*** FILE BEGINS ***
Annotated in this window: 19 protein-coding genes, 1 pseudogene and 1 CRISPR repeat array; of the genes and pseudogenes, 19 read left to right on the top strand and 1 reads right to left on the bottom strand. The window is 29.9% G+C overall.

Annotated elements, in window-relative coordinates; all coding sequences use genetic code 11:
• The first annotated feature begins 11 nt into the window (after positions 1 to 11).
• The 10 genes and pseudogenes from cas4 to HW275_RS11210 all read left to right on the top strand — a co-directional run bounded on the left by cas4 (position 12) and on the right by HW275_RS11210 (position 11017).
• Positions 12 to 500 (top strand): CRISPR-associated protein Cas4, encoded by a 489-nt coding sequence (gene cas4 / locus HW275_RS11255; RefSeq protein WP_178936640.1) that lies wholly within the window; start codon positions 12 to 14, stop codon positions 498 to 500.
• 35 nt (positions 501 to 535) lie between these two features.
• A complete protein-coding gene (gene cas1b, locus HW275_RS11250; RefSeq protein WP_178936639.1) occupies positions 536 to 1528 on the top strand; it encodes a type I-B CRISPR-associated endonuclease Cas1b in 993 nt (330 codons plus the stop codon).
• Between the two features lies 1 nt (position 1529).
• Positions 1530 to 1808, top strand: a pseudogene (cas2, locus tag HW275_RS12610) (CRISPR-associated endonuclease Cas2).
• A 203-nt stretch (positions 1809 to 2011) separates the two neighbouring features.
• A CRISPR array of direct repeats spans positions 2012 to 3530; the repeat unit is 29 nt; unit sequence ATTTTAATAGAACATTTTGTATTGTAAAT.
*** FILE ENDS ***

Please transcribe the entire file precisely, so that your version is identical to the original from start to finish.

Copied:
Annotated in this window: 19 protein-coding genes, 1 pseudogene and 1 CRISPR repeat array; of the genes and pseudogenes, 19 read left to right on the top strand and 1 reads right to left on the bottom strand. The window is 29.9% G+C overall.

Annotated elements, in window-relative coordinates; all coding sequences use genetic code 11:
• The first annotated feature begins 11 nt into the window (after positions 1 to 11).
• The 10 genes and pseudogenes from cas4 to HW275_RS11210 all read left to right on the top strand — a co-directional run bounded on the left by cas4 (position 12) and on the right by HW275_RS11210 (position 11017).
• Positions 12 to 500 (top strand): CRISPR-associated protein Cas4, encoded by a 489-nt coding sequence (gene cas4 / locus HW275_RS11255; RefSeq protein WP_178936640.1) that lies wholly within the window; start codon positions 12 to 14, stop codon positions 498 to 500.
• 35 nt (positions 501 to 535) lie between these two features.
• A complete protein-coding gene (gene cas1b, locus HW275_RS11250; RefSeq protein WP_178936639.1) occupies positions 536 to 1528 on the top strand; it encodes a type I-B CRISPR-associated endonuclease Cas1b in 993 nt (330 codons plus the stop codon).
• Between the two features lies 1 nt (position 1529).
• Positions 1530 to 1808, top strand: a pseudogene (cas2, locus tag HW275_RS12610) (CRISPR-associated endonuclease Cas2).
• A 203-nt stretch (positions 1809 to 2011) separates the two neighbouring features.
• A CRISPR array of direct repeats spans positions 2012 to 3530; the repeat unit is 29 nt; unit sequence ATTTTAATAGAACATTTTGTATTGTAAAT.